While it may sound like a dream pain reliever, it’s important to know that there can be side effects.
Commonly reported effects in laboring women include: detachment, dizziness, euphoria, fatigue, hallucinations, hazy memory of events, headache, nightmares, pleasure, relaxation, sedation, and a sense of warmth. Of course every woman experiences labor and labor pain differently, so intensity and type of side effects vary from women to women.
Among women who reported having unpleasant experiences with nitrous oxide during labor, the most common complaint was nausea, dizziness, and vomiting.
Research does show negative effects on patients who used nitrous oxide for anesthesia rather than analgesia. In high doses, nitrous can be used to bring patients to a lightly unconscious state. For this reason, analgesic nitrous oxide (that is, nitrous used as pain relief) should always be mixed with at least 50% oxygen.
Can anyone use laughing gas during labor?
It turns out that women with low vitamin b12 levels experience increased depletion in after using nitrous oxide as an analgesic. For this reason, women who have low levels of vitamin b12 are recommended against using nitrous oxide for pain relief.
Women who may fall into this category include:
- Vegans (This is because meat is the most common source of b12.)
- Crohn’s Disease sufferers, or others with similar nutrient absorption issues
- Those with MTHFR gene mutation
Of course, it’s always best to consult with your midwife or doctor if you think this risk might apply to you. There are blood tests that can determine if you have a deficiency. Sometimes, it can be easily resolved with supplements or injections.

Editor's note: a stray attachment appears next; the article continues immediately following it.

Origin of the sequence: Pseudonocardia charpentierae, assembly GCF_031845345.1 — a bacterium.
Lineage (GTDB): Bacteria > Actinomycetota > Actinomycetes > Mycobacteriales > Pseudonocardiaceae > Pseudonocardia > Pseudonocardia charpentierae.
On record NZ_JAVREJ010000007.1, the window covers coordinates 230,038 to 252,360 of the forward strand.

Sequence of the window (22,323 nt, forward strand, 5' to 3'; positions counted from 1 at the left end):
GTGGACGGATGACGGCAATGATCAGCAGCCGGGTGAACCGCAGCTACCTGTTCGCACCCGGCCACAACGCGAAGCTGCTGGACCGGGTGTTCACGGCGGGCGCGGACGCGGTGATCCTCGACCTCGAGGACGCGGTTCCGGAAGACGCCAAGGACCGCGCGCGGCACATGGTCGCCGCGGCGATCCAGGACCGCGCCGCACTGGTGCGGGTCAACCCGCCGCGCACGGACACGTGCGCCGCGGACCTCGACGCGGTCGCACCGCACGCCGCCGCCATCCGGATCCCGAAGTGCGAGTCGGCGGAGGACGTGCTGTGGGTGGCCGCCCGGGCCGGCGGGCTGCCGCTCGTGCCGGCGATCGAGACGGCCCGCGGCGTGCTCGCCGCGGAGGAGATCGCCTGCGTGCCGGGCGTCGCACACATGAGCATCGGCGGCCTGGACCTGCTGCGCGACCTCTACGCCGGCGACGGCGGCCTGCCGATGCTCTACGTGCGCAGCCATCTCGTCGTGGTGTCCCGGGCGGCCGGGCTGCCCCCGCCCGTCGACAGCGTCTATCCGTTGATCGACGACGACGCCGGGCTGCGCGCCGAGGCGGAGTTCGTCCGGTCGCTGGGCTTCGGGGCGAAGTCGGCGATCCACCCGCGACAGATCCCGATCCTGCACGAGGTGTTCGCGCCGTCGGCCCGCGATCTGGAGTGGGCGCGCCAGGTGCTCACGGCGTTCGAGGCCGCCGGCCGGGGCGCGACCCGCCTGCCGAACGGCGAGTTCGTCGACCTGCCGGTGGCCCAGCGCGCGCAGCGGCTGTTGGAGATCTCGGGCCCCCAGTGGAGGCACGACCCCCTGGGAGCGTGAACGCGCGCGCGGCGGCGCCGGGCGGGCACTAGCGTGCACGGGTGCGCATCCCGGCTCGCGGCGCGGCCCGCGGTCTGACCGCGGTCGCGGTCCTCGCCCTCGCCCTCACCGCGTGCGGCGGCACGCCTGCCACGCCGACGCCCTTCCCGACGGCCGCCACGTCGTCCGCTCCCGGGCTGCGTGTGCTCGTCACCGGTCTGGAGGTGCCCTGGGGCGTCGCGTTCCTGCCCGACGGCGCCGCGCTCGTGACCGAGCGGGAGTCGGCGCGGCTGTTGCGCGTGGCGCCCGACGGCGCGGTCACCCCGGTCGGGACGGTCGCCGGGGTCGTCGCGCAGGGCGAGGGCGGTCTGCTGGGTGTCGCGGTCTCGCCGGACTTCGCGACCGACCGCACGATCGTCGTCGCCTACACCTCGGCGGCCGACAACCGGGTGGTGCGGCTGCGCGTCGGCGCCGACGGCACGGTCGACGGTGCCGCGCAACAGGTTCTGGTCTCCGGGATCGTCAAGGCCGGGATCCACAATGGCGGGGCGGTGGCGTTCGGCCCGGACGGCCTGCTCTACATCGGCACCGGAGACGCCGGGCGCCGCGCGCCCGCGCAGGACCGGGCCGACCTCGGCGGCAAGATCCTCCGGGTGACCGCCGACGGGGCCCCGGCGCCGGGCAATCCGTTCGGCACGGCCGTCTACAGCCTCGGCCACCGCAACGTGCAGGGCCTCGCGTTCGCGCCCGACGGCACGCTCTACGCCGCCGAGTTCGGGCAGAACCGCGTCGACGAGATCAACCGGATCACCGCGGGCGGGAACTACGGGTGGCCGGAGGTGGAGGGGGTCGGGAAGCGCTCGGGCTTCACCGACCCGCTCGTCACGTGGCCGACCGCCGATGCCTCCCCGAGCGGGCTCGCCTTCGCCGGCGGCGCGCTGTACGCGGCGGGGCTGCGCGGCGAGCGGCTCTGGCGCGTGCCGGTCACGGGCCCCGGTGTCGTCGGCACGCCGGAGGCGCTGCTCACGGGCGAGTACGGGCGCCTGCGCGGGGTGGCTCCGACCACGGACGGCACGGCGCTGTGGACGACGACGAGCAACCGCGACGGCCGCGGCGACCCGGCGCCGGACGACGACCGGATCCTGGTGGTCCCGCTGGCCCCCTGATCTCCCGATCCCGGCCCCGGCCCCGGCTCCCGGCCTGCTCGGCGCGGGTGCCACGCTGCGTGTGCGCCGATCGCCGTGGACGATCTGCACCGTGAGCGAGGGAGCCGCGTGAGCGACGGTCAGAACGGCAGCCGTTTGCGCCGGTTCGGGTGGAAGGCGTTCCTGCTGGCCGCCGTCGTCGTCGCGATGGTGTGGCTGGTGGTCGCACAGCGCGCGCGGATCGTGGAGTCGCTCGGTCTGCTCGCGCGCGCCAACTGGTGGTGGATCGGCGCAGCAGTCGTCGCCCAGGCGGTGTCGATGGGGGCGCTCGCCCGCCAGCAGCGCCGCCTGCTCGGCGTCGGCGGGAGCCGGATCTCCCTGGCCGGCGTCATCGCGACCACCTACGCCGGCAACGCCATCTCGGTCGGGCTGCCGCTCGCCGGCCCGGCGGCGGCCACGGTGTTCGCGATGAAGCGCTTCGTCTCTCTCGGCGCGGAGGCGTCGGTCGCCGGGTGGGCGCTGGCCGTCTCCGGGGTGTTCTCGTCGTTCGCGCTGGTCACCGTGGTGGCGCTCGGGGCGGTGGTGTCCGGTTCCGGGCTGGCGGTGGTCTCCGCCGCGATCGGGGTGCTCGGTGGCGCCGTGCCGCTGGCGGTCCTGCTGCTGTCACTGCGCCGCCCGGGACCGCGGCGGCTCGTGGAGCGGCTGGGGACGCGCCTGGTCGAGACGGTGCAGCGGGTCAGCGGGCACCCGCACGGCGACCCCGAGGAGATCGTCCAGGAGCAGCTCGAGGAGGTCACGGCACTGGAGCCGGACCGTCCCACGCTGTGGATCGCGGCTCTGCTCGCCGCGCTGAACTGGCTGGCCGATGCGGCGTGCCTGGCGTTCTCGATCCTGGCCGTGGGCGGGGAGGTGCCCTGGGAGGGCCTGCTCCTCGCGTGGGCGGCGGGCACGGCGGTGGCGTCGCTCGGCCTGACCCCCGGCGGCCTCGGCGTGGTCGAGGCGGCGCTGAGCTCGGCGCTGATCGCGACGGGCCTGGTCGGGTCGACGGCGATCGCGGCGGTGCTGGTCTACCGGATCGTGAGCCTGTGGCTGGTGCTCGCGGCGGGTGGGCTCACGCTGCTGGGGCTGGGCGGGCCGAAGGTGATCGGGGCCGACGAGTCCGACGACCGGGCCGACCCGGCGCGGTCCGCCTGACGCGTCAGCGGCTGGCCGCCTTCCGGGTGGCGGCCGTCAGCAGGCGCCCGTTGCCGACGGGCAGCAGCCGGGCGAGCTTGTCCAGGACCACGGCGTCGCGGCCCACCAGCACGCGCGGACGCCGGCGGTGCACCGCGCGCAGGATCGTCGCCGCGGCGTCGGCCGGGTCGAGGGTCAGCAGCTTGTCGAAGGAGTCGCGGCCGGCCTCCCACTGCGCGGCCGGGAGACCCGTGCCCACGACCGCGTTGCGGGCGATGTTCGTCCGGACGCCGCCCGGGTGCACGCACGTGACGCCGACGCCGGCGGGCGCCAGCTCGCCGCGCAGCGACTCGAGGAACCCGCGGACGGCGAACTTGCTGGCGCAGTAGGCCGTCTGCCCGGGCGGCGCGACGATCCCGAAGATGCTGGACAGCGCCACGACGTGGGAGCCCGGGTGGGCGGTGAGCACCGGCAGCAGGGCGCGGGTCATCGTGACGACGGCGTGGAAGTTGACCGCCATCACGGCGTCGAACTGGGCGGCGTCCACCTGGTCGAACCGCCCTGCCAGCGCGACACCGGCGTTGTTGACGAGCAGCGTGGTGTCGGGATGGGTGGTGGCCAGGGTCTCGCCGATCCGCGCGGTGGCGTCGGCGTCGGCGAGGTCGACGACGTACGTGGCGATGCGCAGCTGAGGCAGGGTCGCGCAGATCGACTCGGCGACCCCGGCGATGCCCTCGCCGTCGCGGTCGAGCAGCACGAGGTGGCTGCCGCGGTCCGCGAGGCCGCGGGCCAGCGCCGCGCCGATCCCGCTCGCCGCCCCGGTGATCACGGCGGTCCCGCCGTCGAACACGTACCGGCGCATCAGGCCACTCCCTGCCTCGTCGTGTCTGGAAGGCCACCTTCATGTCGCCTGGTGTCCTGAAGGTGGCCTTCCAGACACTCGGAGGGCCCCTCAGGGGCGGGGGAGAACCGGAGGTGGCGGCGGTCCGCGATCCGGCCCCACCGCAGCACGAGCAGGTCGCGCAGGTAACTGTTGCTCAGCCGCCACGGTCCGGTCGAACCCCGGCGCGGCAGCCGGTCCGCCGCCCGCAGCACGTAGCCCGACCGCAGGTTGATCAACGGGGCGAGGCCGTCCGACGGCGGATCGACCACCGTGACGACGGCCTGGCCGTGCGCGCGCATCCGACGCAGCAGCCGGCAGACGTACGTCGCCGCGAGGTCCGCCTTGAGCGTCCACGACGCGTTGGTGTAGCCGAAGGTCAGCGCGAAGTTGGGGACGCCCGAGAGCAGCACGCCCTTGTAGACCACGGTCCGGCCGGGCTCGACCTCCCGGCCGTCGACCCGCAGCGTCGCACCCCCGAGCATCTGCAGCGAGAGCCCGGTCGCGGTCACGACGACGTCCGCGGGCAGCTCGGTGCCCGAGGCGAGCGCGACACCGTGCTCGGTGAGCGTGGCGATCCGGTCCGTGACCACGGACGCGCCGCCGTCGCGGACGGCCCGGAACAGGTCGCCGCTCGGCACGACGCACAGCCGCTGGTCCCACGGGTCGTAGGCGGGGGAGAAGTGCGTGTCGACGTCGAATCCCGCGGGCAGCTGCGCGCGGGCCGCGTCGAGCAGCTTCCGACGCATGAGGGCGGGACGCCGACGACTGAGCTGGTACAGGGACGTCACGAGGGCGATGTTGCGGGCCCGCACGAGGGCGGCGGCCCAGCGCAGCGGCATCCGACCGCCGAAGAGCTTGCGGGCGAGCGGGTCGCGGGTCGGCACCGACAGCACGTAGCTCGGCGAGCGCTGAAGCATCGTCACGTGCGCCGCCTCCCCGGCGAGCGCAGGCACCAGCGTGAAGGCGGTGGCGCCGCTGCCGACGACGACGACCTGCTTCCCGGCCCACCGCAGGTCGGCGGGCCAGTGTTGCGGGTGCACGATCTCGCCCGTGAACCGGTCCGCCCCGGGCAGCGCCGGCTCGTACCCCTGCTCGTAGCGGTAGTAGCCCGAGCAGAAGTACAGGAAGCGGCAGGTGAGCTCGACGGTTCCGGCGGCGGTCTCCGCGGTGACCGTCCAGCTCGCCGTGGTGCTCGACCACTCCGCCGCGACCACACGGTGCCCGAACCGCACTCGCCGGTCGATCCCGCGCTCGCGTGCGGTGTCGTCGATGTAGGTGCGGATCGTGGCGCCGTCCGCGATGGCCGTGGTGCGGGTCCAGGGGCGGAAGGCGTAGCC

If nitrous is safe for women giving birth, how come my pregnant dentist can’t administer it to her patients?
Thankfully, laws exist in this country that seek to limit health care workers’ occupational exposure to certain chemicals. Research has shown that repeated, long-term exposure to high doses of N2O could threaten the reproductive health of women.
Proper ventilation in hospitals as well as the introduction of scavenging equipment has greatly reduced healthcare workers’ prolonged exposure to N2O. (Scavenging refers to equipment that provides negative pressure, capturing the patient’s exhalations and sucking them out of the room.)
All research to date has shown that when used in a mixture with 50% O2 with proper scavenging equipment provided, nitrous oxide is safe for women during labor (source).
What to expect if you choose laughing gas during labor
Hospitals and birthing centers that offer nitrous oxide for pain relief during labor will have staff trained on the safe usage and administration of the gas. If you decide to use nitrous during labor, you can expect it to go something like this:
- Your midwife or doctor will inform you on the risks and side effects of using nitrous oxide.
- He or she will instruct you on how to hold the mask over your nose and mouth to create a seal. Only you will be able to hold the mask and control the flow of nitrous.
- You will begin inhaling the gas 30 seconds before a contraction starts; you’ll likely feel the full effect of the nitrous about 50 seconds after you first inhale, so coordinating your breaths with your contractions is key. It may take several contractions before you get the hang of this.*
- Exhale completely into the mask to help with scavenging of the gas. This is to keep too much N2O from escaping into the room. You may be instructed to exhale into the mask for several breaths after you stop inhaling the nitrous.
- When the mask is removed (always by you), the nitrous leaves your body within minutes.
- Continue normal breathing between contractions, or when you take the mask off.
*Note: While it might seem easier to use the gas continuously (nonstop during and between contractions) rather than to attempt to time your inhalations to your contractions, you may experience less dizziness and nausea with intermittent use.
What other natural mamas say about laughing gas in labor
We asked our natural mamas on Facebook to tell their stories of laughing gas during labor. We were thrilled to see how many of you responded! Here are a few of the highs (and lows) of laughing gas experiences.
On that particular hazy feeling: